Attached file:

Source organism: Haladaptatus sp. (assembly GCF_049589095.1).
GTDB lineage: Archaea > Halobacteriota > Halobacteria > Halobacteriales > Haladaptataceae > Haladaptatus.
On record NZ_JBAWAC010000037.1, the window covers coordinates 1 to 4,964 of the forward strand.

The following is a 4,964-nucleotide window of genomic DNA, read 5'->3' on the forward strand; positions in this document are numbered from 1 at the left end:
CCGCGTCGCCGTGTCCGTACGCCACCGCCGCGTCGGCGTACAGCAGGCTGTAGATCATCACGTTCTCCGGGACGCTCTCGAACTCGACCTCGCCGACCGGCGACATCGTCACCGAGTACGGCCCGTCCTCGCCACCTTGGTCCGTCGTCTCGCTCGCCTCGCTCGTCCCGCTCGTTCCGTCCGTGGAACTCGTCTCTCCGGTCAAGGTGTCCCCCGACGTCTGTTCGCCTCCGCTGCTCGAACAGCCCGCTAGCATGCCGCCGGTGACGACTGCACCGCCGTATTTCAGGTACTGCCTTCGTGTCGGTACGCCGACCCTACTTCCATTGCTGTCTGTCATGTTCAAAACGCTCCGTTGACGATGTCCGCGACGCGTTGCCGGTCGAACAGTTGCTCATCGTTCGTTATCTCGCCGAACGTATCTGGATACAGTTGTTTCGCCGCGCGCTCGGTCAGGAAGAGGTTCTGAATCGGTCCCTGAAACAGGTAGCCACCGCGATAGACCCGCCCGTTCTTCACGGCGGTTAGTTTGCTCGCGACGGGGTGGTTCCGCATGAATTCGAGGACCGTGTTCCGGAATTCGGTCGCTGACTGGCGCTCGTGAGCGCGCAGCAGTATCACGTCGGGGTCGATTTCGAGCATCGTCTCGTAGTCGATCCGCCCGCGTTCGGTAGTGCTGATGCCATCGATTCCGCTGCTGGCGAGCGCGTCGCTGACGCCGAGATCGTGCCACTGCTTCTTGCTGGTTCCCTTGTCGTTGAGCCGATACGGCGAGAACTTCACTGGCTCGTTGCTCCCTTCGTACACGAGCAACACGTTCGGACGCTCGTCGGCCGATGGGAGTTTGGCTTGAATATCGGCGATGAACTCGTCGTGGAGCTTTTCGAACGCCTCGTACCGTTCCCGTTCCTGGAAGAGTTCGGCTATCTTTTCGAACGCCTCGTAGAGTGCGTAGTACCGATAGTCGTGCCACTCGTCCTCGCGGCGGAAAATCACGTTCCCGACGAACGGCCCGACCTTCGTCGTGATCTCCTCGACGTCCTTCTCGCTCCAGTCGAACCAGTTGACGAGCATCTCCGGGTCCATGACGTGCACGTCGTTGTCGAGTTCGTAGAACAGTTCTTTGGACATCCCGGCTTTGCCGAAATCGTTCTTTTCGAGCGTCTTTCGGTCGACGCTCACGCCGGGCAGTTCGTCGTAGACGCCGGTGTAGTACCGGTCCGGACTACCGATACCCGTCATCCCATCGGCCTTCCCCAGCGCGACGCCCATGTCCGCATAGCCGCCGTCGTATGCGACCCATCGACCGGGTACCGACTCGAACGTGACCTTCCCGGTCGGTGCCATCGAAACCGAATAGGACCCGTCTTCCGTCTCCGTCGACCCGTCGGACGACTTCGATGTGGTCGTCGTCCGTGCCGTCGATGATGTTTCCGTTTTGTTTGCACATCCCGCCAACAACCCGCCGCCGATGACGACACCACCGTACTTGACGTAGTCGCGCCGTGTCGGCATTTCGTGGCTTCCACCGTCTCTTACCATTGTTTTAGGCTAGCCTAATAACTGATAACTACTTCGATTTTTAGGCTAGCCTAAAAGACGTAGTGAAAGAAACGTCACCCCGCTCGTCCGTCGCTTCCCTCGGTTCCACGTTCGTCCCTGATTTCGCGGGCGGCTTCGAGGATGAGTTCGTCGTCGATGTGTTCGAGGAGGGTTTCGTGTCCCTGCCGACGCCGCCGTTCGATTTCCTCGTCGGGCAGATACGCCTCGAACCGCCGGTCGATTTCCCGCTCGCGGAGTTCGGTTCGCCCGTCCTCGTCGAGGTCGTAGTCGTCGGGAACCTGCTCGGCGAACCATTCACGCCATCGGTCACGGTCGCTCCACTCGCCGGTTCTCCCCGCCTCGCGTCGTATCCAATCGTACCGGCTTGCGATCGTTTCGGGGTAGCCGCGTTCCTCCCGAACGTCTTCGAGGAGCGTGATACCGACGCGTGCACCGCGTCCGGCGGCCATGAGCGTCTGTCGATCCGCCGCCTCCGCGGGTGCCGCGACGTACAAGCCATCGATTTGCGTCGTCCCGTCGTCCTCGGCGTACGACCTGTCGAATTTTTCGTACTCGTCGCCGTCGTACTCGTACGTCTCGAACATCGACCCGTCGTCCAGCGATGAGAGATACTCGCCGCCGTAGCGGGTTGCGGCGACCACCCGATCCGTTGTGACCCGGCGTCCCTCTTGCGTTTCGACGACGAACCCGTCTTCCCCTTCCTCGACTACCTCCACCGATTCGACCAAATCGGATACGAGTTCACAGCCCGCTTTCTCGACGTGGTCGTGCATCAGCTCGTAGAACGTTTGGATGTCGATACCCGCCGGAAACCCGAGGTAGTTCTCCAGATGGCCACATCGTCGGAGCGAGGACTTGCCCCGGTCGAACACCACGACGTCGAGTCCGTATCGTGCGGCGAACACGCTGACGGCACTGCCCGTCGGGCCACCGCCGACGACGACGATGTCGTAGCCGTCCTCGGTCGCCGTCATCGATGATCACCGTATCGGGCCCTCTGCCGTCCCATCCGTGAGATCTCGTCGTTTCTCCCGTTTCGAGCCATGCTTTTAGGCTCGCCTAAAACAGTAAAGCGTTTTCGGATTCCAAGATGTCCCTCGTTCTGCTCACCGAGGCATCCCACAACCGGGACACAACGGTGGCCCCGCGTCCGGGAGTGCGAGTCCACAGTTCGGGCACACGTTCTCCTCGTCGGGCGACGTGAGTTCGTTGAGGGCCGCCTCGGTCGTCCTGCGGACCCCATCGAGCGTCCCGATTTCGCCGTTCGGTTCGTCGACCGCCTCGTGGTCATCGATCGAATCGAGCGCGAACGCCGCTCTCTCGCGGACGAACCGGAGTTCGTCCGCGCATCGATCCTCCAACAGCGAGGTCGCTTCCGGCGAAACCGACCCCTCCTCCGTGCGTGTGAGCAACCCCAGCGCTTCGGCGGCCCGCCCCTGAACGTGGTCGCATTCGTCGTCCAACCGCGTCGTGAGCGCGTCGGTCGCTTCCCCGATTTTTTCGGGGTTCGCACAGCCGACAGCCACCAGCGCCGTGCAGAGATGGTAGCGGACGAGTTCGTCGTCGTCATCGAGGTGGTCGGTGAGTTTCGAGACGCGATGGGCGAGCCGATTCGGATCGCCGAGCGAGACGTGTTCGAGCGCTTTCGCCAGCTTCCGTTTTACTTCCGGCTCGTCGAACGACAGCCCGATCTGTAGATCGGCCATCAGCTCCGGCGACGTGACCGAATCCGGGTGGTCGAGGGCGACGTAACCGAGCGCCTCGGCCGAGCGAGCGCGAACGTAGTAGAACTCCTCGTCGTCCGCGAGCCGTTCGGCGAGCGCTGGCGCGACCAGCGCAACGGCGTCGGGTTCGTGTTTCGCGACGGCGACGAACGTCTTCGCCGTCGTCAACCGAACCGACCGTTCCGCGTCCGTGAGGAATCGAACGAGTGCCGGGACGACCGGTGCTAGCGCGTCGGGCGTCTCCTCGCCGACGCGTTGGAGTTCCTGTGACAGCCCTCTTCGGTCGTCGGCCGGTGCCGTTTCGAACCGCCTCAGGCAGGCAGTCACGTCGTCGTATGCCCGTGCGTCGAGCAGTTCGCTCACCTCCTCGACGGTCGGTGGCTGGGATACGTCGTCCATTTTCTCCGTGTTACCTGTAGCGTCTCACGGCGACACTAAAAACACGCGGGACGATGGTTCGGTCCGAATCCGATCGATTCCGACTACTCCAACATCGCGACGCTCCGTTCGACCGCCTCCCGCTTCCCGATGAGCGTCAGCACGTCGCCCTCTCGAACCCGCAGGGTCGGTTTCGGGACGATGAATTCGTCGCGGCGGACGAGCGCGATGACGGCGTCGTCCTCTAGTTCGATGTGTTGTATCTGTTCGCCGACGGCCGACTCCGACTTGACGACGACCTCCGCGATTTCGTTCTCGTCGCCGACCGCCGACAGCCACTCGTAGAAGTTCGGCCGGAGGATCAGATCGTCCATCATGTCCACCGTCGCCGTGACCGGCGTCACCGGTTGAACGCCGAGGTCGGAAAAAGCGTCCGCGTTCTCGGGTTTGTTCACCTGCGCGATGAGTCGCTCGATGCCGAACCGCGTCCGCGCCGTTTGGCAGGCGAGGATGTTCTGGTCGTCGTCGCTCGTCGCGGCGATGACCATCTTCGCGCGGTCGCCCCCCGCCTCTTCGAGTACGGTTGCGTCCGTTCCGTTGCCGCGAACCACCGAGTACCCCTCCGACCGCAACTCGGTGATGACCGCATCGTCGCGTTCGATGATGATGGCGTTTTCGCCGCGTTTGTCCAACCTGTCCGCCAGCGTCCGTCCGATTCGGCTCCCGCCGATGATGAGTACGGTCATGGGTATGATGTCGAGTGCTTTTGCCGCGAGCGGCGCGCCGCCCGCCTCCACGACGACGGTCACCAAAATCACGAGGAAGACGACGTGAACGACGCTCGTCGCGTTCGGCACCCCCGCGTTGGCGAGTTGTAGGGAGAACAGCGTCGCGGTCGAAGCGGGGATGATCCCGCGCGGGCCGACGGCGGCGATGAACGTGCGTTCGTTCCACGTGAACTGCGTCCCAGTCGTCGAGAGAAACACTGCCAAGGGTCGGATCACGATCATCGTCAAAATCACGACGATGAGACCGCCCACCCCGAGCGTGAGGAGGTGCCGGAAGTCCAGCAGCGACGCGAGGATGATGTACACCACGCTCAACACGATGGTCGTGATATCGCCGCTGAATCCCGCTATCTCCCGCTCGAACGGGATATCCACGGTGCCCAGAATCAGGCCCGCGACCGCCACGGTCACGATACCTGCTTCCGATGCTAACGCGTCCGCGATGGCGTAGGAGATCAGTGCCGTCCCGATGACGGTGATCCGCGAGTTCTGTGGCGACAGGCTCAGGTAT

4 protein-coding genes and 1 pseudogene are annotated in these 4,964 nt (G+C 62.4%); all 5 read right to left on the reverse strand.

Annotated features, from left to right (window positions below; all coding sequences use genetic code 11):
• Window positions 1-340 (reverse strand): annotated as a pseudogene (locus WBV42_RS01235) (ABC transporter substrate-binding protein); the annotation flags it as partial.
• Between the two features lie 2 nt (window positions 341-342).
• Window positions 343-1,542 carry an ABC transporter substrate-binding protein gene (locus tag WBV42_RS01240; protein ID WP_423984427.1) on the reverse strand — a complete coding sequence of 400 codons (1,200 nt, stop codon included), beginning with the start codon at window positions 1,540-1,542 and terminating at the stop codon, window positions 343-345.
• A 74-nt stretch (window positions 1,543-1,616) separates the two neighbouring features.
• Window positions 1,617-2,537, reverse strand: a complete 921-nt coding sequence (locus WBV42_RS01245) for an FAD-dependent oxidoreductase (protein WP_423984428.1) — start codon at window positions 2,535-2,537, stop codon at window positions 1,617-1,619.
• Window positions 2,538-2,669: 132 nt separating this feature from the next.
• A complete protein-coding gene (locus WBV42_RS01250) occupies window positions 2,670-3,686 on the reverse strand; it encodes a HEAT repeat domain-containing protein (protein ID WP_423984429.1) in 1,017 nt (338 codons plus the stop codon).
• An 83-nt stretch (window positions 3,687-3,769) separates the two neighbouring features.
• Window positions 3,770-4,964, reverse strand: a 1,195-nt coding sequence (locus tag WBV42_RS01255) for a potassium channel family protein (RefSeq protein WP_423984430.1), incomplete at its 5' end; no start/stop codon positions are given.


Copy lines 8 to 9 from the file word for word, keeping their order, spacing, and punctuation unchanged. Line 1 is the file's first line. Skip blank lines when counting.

• Window positions 1-340 (reverse strand): annotated as a pseudogene (locus WBV42_RS01235) (ABC transporter substrate-binding protein); the annotation flags it as partial.
• Between the two features lie 2 nt (window positions 341-342).